Sprint Accelerator welcomes connected cars and connected cows to Kansas City

HerdDogg’s round blue DoggTag in this cow’s ear takes the animal’s temperature, tracks its activity and relays the information, along with other data, using Bluetooth technology.
HerdDogg’s round blue DoggTag in this cow’s ear takes the animal’s temperature, tracks its activity and relays the information, along with other data, using Bluetooth technology. HerdDogg Inc.

Connected cars and connected cows arrive in Kansas City on Monday as the newest Sprint Accelerator class starts its intensive three-month program.

This marks Sprint’s fourth year working with startup businesses to help them speed their development. The first three classes involved Techstars, which now has its own accelerator in Kansas City. Their joint effort had attracted 10 companies with a mobility focus to Kansas City each year.

Sprint Accelerator’s 2017 class has seven members and two themes — digital transformation and ag-tech. Kansas City-based Dairy Farmers of America has teamed with Sprint to work with the startups.

One of those is HerdDogg Inc., a Colorado company that sells ear tags for livestock. The devices are Bluetooth-enabled DoggTag ear tags. They track an animal’s temperature and activity (by counting its steps, really), as well as its environment.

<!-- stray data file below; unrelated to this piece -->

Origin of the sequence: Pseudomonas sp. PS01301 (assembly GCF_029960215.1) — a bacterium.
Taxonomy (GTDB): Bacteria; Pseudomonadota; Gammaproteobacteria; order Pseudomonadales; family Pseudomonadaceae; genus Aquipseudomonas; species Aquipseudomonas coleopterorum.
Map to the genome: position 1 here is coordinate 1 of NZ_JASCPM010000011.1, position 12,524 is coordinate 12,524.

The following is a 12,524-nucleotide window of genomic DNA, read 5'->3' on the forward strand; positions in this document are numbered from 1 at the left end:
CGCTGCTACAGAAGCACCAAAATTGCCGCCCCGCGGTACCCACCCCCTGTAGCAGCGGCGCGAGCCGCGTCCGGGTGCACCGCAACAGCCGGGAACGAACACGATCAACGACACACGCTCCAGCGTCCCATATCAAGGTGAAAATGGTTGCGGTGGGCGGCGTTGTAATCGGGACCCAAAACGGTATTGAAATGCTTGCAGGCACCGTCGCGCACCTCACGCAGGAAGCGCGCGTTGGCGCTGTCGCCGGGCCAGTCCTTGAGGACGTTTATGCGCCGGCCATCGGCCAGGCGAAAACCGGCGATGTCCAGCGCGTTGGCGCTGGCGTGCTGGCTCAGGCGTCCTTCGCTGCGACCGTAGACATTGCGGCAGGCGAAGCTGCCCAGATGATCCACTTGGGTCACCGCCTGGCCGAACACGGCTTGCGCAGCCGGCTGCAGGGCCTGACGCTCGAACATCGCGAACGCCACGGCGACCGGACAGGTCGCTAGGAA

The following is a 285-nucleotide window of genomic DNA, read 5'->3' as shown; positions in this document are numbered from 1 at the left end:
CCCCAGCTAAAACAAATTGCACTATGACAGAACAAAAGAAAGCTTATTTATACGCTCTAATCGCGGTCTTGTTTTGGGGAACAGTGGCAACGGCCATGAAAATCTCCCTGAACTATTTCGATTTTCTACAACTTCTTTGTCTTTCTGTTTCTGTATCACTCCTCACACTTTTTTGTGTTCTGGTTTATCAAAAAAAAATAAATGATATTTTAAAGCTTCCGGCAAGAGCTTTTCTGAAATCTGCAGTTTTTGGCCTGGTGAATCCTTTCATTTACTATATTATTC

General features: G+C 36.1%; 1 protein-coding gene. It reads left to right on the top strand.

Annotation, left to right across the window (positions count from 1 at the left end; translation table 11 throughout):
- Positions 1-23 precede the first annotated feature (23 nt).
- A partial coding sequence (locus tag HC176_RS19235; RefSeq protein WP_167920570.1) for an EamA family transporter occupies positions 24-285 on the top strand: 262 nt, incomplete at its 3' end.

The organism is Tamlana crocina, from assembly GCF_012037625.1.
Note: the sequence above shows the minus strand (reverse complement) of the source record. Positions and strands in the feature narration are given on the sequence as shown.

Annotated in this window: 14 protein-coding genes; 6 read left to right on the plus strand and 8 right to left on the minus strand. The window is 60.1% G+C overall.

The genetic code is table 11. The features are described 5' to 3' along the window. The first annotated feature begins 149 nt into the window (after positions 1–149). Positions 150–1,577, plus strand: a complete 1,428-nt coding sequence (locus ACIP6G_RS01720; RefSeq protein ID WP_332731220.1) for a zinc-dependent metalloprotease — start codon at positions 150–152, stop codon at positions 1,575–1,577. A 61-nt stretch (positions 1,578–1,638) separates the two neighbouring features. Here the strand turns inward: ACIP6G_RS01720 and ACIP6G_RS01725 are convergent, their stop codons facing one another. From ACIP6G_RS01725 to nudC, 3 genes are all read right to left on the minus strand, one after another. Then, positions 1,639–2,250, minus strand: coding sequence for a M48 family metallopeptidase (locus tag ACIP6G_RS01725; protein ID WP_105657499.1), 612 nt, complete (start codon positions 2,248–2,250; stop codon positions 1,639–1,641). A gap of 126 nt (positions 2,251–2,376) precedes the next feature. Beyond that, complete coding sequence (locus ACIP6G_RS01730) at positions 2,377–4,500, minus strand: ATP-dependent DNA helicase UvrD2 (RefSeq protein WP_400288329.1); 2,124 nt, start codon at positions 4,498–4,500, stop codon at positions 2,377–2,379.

“You often hear about the Fitbit for cows,” HerdDogg founder and CEO Melissa Brandao said. “We legitimately fit into that category.”

In addition to collecting biometric data on cattle with the tags, HerdDogg tackles the job of rounding up that data.

The 2017 Sprint Accelerator brings in new corporate sponsors including the Dairy Farmers of America. It also seeks more-established startups than in years past.

It does that with DoggBone, another Bluetooth device it sells. Dairy farmers and ranchers can set a DoggBone near the entrance to a milk barn or at the water trough for livestock. As each animal passes within 30 feet, DoggBone collects and stores the data from the DoggTags.

Later, the farmer or rancher can use a smartphone to retrieve the data from either a DoggBone or at any time from an individual animal’s DoggTag. The company also has put DoggBone on a drone to remotely monitor free-range livestock.

From the cow’s perspective, its unobtrusive. No need to capture, confine or restrain the animal to get its information.

“This is what’s magical about what we do,” Brandao said. “They don’t even know anything is going on with them.”

Humans, however, will know a lot. An animal’s temperature may be elevated, but DoggTag also tests the temperature outdoors to know it’s a 90-degree day. A DoggBone near a tagged animal’s water source will reveal that it is not drinking, a sign of possible health issues.

Brandao said working with Dairy Farmers of American and the accelerator program will allow her and David “Duppy” Proctor, the chief technology officer, to take a “deep dive” with customers. She sees HerdDogg’s offering as a great product ready for refinement to better meet users’ needs.